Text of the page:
• litotes: Emphasizing the magnitude of a statement by denying its opposite
  • meiosis: Use of understatement, usually to diminish the importance of something
  • merism: Statement of opposites to indicate reality
  • metalepsis: Referring to something through reference to another thing to which it is remotely related
  • metaphor: Stating one entity is another for the purpose of comparing them in quality
  • metonymy: Substitution of an associated word to suggest what is really meant
  • neologism: The use of a word or term that has recently been created, or has been in use for a short time. Opposite of archaism
  • onomatopoeia: Words that sound like their meaning
  • oxymoron: Using two terms together, that normally contradict each other
  • parable: Extended metaphor told as an anecdote to illustrate or teach a moral lesson
  • paradox: Use of apparently contradictory ideas to point out some underlying truth
  • paradiastole: Extenuating a vice in order to flatter or soothe
  • paraprosdokian: Phrase in which the latter part causes a rethinking or reframing of the beginning
  • parallel irony: An ironic juxtaposition of sentences or situations (informal)
  • paralipsis: Drawing attention to something while pretending to pass it over
  • paronomasia: A form of pun, in which words similar in sound but with different meanings are used
  • pathetic fallacy: Using a word that refers to a human action on something non-human
  • periphrasis: Using several words instead of few
  • personification/prosopopoeia/anthropomorphism: Attributing or applying human qualities to inanimate objects, animals, or natural phenomena
  • praeteritio: Another word for paralipsis
  • procatalepsis: Refuting anticipated objections as part of the main argument
  • proslepsis: Extreme form of paralipsis in which the speaker provides great detail while feigning to pass over a topic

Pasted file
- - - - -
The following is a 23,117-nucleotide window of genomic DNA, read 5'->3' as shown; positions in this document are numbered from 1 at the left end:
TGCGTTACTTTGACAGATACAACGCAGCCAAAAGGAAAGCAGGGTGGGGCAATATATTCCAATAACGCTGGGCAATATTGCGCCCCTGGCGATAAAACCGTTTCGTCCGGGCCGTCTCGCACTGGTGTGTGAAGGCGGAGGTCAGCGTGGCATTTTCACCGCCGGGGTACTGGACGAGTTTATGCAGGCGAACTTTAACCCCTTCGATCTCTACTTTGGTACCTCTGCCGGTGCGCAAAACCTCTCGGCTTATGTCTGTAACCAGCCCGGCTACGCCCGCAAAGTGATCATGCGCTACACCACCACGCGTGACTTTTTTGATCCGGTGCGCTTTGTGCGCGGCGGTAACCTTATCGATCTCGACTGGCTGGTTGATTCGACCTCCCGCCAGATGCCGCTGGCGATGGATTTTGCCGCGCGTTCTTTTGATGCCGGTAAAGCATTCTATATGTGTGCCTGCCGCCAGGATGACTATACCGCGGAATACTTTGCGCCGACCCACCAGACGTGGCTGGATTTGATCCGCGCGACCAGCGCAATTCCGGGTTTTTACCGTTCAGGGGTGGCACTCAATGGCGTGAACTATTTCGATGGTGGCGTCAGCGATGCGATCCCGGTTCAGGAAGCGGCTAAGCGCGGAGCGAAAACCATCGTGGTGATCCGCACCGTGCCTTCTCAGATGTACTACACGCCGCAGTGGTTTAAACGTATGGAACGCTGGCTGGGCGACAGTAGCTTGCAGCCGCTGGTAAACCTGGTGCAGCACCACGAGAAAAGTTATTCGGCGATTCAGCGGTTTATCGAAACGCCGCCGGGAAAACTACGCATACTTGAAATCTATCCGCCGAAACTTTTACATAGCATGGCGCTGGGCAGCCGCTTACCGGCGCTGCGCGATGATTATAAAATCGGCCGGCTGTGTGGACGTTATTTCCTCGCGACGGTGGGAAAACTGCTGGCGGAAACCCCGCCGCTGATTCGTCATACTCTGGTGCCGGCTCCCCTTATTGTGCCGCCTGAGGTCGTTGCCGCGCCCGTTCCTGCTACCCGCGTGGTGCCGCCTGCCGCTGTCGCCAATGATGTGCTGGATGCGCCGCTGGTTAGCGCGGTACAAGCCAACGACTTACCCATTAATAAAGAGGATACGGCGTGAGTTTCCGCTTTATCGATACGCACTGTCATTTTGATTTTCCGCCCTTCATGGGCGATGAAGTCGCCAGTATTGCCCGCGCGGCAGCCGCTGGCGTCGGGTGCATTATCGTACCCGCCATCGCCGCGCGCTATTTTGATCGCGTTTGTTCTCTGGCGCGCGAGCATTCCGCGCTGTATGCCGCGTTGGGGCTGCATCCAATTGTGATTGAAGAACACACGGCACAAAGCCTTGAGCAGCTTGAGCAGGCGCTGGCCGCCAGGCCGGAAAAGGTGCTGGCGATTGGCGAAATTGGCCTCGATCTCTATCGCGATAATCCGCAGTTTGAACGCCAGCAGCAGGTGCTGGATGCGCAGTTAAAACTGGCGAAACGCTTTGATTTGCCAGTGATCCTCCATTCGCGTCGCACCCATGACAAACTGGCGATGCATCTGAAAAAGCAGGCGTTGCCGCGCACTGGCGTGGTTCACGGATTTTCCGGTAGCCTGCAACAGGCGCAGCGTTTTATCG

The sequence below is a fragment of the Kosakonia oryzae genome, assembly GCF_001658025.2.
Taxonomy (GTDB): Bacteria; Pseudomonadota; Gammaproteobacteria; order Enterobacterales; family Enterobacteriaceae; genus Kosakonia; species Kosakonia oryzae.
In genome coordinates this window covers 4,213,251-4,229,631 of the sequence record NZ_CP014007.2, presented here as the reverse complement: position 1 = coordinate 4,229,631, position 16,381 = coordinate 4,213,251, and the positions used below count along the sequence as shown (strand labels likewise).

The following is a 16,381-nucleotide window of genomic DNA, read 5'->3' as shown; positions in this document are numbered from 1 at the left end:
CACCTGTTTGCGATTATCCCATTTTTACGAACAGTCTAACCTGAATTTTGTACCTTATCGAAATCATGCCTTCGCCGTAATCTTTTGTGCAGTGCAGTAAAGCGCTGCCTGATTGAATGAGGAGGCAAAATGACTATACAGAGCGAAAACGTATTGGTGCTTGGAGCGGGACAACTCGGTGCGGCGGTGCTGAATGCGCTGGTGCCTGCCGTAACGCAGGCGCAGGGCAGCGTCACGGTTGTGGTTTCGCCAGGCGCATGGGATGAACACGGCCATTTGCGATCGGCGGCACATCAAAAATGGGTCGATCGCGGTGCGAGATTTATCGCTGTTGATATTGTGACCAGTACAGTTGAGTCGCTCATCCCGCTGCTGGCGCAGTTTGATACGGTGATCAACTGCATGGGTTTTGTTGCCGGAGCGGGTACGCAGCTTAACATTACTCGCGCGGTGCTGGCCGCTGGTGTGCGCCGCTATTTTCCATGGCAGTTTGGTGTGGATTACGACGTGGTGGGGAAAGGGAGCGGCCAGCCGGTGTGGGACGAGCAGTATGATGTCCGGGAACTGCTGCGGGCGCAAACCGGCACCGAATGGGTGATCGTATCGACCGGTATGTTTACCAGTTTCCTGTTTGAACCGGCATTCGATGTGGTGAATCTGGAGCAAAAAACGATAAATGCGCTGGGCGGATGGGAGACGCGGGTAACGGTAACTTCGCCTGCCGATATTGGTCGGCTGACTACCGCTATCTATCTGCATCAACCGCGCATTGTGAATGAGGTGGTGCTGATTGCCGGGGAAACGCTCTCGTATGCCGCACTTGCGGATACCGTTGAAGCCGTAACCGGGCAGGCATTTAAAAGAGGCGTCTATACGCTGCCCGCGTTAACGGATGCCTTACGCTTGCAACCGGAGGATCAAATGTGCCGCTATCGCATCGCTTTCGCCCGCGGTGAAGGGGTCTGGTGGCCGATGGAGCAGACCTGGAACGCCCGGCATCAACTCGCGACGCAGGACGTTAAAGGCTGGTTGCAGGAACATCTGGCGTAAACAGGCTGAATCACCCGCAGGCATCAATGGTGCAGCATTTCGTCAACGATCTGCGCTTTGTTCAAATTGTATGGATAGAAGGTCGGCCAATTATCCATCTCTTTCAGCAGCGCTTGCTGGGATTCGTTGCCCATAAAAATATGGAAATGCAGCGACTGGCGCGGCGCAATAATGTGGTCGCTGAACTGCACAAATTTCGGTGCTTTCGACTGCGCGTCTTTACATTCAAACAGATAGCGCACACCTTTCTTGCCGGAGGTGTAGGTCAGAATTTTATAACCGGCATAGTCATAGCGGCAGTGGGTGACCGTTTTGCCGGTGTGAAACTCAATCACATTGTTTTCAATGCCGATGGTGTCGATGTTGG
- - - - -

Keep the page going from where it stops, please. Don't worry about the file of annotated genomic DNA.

• proverb: Succinct or pithy expression of what is commonly observed and believed to be true
  • pun: Play on words that will have two meanings
  • repetition: Repeated usage of word(s)/group of words in the same sentence to create a poetic/rhythmic effect
  • rhetorical question: Asking a question as a way of asserting something. Asking a question which already has the answer hidden in it. Or asking a question not for the sake of getting an answer but for asserting something (or as in a poem for creating a poetic effect)
  • satire: Use of irony, sarcasm, ridicule, or the like, in exposing, denouncing, or deriding vice, folly, etc. A literary composition, in verse or prose, in which human folly and vice are held up to scorn, derision, or ridicule. A literary genre comprising such compositions
  • simile: Comparison between two things using like or as
  • snowclone: Quoted or misquoted cliché or phrasal template
  • superlative: Saying that something is the best of something or has the most of some quality, e.g. the ugliest, the most precious etc.
  • syllepsis: Form of pun, in which a single word is used to modify two other words, with which it normally would have differing meanings
  • syncatabasis (condescension, accommodation): adaptation of style to the level of the audience
  • synecdoche: Form of metonymy, in which a part stands for the whole
  • synesthesia: Description of one kind of sense impression by using words that normally describe another.
  • tautology: Needless repetition of the same sense in different words Example: The children gathered in a round circle
  • transferred epithet: Placing of an adjective with what appears to be the incorrect noun
  • truism: a self-evident statement
  • tricolon diminuens: Combination of three elements, each decreasing in size
  • tricolon crescens: Combination of three elements, each increasing in size
  • zeugma: A figure of speech related to syllepsis, but different in that the word used as a modifier is not compatible with one of the two words it modifies
  • zoomorphism: Applying animal characteristics to humans or gods